# Convergence problem (nth-term test)

Show that the sum of (n/(3n+1))n from n=1 to ∞ converges.

The book solves this with a comparison test to (1/3)n, but I'm making a mistake with an n-th term test somewhere.

an = (n/(3n+1))n
Take ln of both sides, then use n = 1/(1/n) to setup for l'Hopital's rule.
ln an = ln(n/(3n+1)) / (1/n)
l'Hop
ln an = -n/(3n+1)
l'Hop
ln an = -1/3
raise both sides
an = e(-1/3)

Which would mean divergence, right? Since the nth term does not equal 0?

But this problem converges

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LCKurtz
Homework Helper
Gold Member
Show that the sum of (n/(3n+1))n from n=1 to ∞ converges.

The book solves this with a comparison test to (1/3)n, but I'm making a mistake with an n-th term test somewhere.

an = (n/(3n+1))n
Take ln of both sides, then use n = 1/(1/n) to setup for l'Hopital's rule.
ln an = ln(n/(3n+1)) / (1/n)
l'Hop
But that is neither an ##\frac\infty \infty## or ##\frac 0 0## form.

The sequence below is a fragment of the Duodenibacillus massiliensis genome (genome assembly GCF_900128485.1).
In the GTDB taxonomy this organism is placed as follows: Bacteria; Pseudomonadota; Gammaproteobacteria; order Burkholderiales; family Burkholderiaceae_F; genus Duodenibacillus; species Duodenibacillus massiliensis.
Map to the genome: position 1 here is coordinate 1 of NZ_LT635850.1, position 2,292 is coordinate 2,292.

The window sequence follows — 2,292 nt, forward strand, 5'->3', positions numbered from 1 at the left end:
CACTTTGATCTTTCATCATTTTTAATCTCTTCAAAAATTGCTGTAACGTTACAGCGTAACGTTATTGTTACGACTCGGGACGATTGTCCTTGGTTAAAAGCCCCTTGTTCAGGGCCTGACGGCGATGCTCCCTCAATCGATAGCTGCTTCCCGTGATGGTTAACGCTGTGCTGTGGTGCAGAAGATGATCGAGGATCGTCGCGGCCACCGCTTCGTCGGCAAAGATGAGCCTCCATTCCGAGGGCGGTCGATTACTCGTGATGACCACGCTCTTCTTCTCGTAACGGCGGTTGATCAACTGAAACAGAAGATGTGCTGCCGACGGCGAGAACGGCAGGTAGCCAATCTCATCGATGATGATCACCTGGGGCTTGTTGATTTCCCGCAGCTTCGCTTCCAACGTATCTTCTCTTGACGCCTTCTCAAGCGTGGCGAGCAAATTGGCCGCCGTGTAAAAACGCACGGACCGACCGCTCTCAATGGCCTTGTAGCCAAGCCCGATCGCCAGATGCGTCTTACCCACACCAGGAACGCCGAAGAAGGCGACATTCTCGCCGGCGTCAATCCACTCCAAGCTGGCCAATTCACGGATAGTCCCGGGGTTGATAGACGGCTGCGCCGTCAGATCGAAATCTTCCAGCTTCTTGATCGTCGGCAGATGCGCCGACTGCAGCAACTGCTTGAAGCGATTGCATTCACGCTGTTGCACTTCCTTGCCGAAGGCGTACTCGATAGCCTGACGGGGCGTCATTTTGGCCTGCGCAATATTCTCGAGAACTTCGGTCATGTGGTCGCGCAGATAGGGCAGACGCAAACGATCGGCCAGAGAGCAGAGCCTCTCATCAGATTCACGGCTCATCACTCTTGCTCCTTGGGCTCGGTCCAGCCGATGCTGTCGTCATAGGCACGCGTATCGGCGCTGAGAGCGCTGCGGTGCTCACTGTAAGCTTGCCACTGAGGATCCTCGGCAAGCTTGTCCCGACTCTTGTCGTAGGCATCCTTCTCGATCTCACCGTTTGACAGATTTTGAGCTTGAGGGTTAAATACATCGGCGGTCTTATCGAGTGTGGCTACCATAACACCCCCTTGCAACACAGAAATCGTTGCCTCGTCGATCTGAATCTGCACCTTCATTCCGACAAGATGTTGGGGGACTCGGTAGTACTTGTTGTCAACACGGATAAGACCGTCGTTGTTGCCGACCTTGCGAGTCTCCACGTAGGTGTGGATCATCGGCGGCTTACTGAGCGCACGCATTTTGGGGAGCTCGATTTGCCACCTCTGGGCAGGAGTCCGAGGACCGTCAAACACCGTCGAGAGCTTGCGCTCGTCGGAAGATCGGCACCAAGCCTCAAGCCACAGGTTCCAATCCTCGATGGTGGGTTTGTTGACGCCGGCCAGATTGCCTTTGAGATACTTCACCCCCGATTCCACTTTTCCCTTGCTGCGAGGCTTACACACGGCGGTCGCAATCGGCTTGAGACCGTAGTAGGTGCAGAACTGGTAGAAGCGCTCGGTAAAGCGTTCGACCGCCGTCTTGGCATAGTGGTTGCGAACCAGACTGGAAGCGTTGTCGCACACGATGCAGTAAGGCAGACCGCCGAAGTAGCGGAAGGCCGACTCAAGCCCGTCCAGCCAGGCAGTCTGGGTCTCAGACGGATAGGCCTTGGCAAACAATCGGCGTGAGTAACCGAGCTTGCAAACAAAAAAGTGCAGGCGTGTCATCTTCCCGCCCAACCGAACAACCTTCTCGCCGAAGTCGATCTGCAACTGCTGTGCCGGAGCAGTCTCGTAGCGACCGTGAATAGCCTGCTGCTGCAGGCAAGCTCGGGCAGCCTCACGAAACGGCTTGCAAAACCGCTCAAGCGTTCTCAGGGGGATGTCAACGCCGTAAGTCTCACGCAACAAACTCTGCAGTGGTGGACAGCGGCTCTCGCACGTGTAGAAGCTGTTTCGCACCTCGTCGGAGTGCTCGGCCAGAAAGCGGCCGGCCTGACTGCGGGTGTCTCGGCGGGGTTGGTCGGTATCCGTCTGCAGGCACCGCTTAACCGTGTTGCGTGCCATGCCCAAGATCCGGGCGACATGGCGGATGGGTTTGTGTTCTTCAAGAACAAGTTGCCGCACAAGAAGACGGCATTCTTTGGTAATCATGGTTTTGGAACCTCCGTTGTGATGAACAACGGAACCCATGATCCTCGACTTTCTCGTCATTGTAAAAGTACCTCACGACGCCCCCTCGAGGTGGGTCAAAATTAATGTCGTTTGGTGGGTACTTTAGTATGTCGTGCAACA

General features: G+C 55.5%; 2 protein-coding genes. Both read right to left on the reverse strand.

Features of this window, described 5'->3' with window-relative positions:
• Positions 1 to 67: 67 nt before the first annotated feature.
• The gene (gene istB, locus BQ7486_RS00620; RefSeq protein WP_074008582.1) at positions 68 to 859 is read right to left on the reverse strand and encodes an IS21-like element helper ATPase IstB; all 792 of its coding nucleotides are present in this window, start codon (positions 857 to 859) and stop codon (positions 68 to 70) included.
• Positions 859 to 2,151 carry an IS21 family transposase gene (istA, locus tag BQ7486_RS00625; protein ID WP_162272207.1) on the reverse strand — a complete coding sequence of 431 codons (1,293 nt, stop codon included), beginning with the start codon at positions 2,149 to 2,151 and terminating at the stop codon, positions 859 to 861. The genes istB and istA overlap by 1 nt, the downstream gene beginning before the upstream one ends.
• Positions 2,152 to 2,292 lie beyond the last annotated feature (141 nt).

But that is neither an ##\frac\infty \infty## or ##\frac 0 0## form.
Ohh, ok

1) If $\sum$ an converges, then an → 0

2) $\sum$ an may or may not converge if an → c, c being any real number.

3) If an as n → ∞ fails to exist, then $\sum$ an diverges.

e: thank you very much, this was driving me nuts

LCKurtz
Homework Helper
Gold Member
Ohh, ok

1) If $\sum$ an converges, then an → 0

2) $\sum$ an may or may not converge if an → c, c being any real number.
If ##a_n## does anything but converge to 0, the series diverges. If it does converge to zero, the series may or may not converge. That's all there is to it.

If ##a_n## does anything but converge to 0, the series diverges. If it does converge to zero, the series may or may not converge. That's all there is to it.
Double thanks, my mistake is with l'Hopital's rule.

f(a) = g(a) = 0 as the limit of n → a must be true.
The top function:
ln(n/(3n+1))
does not go to 0 as n → infinity, so l'Hopital's rule cannot be applied.